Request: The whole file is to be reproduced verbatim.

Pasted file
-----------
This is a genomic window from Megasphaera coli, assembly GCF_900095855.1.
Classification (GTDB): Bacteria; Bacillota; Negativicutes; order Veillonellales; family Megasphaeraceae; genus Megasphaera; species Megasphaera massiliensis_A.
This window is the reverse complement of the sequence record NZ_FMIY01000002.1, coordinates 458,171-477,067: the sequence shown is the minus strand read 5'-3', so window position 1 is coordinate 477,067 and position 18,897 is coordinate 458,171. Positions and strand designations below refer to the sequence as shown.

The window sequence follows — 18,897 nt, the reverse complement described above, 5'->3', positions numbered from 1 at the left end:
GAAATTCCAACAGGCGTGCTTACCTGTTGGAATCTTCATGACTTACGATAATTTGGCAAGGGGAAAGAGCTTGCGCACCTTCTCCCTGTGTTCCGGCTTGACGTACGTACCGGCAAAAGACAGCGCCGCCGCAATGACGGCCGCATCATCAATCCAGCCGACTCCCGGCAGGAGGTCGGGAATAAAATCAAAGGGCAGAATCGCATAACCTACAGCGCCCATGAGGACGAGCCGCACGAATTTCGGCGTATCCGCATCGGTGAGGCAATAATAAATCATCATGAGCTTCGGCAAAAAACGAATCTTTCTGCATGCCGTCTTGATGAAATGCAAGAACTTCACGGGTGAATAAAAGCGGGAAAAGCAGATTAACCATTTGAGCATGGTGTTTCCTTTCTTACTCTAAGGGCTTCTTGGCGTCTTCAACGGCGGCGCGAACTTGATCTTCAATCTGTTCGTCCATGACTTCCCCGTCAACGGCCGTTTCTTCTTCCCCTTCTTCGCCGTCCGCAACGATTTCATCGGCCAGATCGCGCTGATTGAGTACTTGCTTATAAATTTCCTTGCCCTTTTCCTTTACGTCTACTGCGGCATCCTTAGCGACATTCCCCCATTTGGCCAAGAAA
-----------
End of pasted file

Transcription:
This is a genomic window from Megasphaera coli, assembly GCF_900095855.1.
Classification (GTDB): Bacteria; Bacillota; Negativicutes; order Veillonellales; family Megasphaeraceae; genus Megasphaera; species Megasphaera massiliensis_A.
This window is the reverse complement of the sequence record NZ_FMIY01000002.1, coordinates 458,171-477,067: the sequence shown is the minus strand read 5'-3', so window position 1 is coordinate 477,067 and position 18,897 is coordinate 458,171. Positions and strand designations below refer to the sequence as shown.

The window sequence follows — 18,897 nt, the reverse complement described above, 5'->3', positions numbered from 1 at the left end:
GAAATTCCAACAGGCGTGCTTACCTGTTGGAATCTTCATGACTTACGATAATTTGGCAAGGGGAAAGAGCTTGCGCACCTTCTCCCTGTGTTCCGGCTTGACGTACGTACCGGCAAAAGACAGCGCCGCCGCAATGACGGCCGCATCATCAATCCAGCCGACTCCCGGCAGGAGGTCGGGAATAAAATCAAAGGGCAGAATCGCATAACCTACAGCGCCCATGAGGACGAGCCGCACGAATTTCGGCGTATCCGCATCGGTGAGGCAATAATAAATCATCATGAGCTTCGGCAAAAAACGAATCTTTCTGCATGCCGTCTTGATGAAATGCAAGAACTTCACGGGTGAATAAAAGCGGGAAAAGCAGATTAACCATTTGAGCATGGTGTTTCCTTTCTTACTCTAAGGGCTTCTTGGCGTCTTCAACGGCGGCGCGAACTTGATCTTCAATCTGTTCGTCCATGACTTCCCCGTCAACGGCCGTTTCTTCTTCCCCTTCTTCGCCGTCCGCAACGATTTCATCGGCCAGATCGCGCTGATTGAGTACTTGCTTATAAATTTCCTTGCCCTTTTCCTTTACGTCTACTGCGGCATCCTTAGCGACATTCCCCCATTTGGCCAAGAAA